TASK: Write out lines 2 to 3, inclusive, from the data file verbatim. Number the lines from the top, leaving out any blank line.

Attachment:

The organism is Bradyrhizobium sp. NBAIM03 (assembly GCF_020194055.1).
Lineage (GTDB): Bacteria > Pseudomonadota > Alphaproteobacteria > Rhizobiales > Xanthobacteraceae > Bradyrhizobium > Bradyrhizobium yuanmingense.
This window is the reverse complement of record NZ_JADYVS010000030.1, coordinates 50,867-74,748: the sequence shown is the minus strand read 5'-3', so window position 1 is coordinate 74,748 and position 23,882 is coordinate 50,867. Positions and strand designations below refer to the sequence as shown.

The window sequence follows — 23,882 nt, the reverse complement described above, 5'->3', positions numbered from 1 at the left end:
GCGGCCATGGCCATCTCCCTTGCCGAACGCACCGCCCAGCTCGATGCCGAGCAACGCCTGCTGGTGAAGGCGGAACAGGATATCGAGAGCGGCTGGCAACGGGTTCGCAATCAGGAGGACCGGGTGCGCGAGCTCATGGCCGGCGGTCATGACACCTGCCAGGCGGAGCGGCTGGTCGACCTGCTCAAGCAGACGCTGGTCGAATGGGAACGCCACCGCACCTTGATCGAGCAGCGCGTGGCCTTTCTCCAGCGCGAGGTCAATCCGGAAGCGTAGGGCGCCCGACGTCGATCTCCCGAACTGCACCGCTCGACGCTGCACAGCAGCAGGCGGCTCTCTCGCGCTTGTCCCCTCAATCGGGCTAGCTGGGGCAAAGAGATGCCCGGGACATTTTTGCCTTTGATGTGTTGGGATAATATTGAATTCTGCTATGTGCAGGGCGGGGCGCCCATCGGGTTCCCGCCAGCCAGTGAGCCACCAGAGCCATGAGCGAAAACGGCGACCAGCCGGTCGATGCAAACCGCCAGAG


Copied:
Lineage (GTDB): Bacteria > Pseudomonadota > Alphaproteobacteria > Rhizobiales > Xanthobacteraceae > Bradyrhizobium > Bradyrhizobium yuanmingense.
This window is the reverse complement of record NZ_JADYVS010000030.1, coordinates 50,867-74,748: the sequence shown is the minus strand read 5'-3', so window position 1 is coordinate 74,748 and position 23,882 is coordinate 50,867. Positions and strand designations below refer to the sequence as shown.